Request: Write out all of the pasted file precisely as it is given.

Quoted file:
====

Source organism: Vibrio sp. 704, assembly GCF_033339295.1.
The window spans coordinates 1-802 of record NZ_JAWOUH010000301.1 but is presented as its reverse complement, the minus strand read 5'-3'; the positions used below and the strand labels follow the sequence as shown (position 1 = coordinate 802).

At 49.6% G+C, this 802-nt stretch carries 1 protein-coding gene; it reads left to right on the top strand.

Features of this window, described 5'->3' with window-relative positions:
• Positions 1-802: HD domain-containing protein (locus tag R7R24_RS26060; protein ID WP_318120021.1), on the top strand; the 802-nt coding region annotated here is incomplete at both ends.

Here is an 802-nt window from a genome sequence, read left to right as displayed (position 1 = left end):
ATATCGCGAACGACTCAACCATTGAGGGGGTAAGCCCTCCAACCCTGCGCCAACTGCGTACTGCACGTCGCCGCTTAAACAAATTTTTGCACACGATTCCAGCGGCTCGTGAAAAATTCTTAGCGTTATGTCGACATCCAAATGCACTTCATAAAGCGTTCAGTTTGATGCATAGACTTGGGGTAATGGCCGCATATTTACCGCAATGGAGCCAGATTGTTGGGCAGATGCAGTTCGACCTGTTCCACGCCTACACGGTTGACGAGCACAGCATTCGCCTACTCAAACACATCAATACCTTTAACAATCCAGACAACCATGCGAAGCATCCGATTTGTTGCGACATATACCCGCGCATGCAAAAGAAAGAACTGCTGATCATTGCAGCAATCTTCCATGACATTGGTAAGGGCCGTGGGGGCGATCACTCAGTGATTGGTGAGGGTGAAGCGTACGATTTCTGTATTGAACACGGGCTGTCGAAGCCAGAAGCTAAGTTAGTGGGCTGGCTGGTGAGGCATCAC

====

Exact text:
Source organism: Vibrio sp. 704, assembly GCF_033339295.1.
The window spans coordinates 1-802 of record NZ_JAWOUH010000301.1 but is presented as its reverse complement, the minus strand read 5'-3'; the positions used below and the strand labels follow the sequence as shown (position 1 = coordinate 802).

At 49.6% G+C, this 802-nt stretch carries 1 protein-coding gene; it reads left to right on the top strand.

Features of this window, described 5'->3' with window-relative positions:
• Positions 1-802: HD domain-containing protein (locus tag R7R24_RS26060; protein ID WP_318120021.1), on the top strand; the 802-nt coding region annotated here is incomplete at both ends.

Here is an 802-nt window from a genome sequence, read left to right as displayed (position 1 = left end):
ATATCGCGAACGACTCAACCATTGAGGGGGTAAGCCCTCCAACCCTGCGCCAACTGCGTACTGCACGTCGCCGCTTAAACAAATTTTTGCACACGATTCCAGCGGCTCGTGAAAAATTCTTAGCGTTATGTCGACATCCAAATGCACTTCATAAAGCGTTCAGTTTGATGCATAGACTTGGGGTAATGGCCGCATATTTACCGCAATGGAGCCAGATTGTTGGGCAGATGCAGTTCGACCTGTTCCACGCCTACACGGTTGACGAGCACAGCATTCGCCTACTCAAACACATCAATACCTTTAACAATCCAGACAACCATGCGAAGCATCCGATTTGTTGCGACATATACCCGCGCATGCAAAAGAAAGAACTGCTGATCATTGCAGCAATCTTCCATGACATTGGTAAGGGCCGTGGGGGCGATCACTCAGTGATTGGTGAGGGTGAAGCGTACGATTTCTGTATTGAACACGGGCTGTCGAAGCCAGAAGCTAAGTTAGTGGGCTGGCTGGTGAGGCATCAC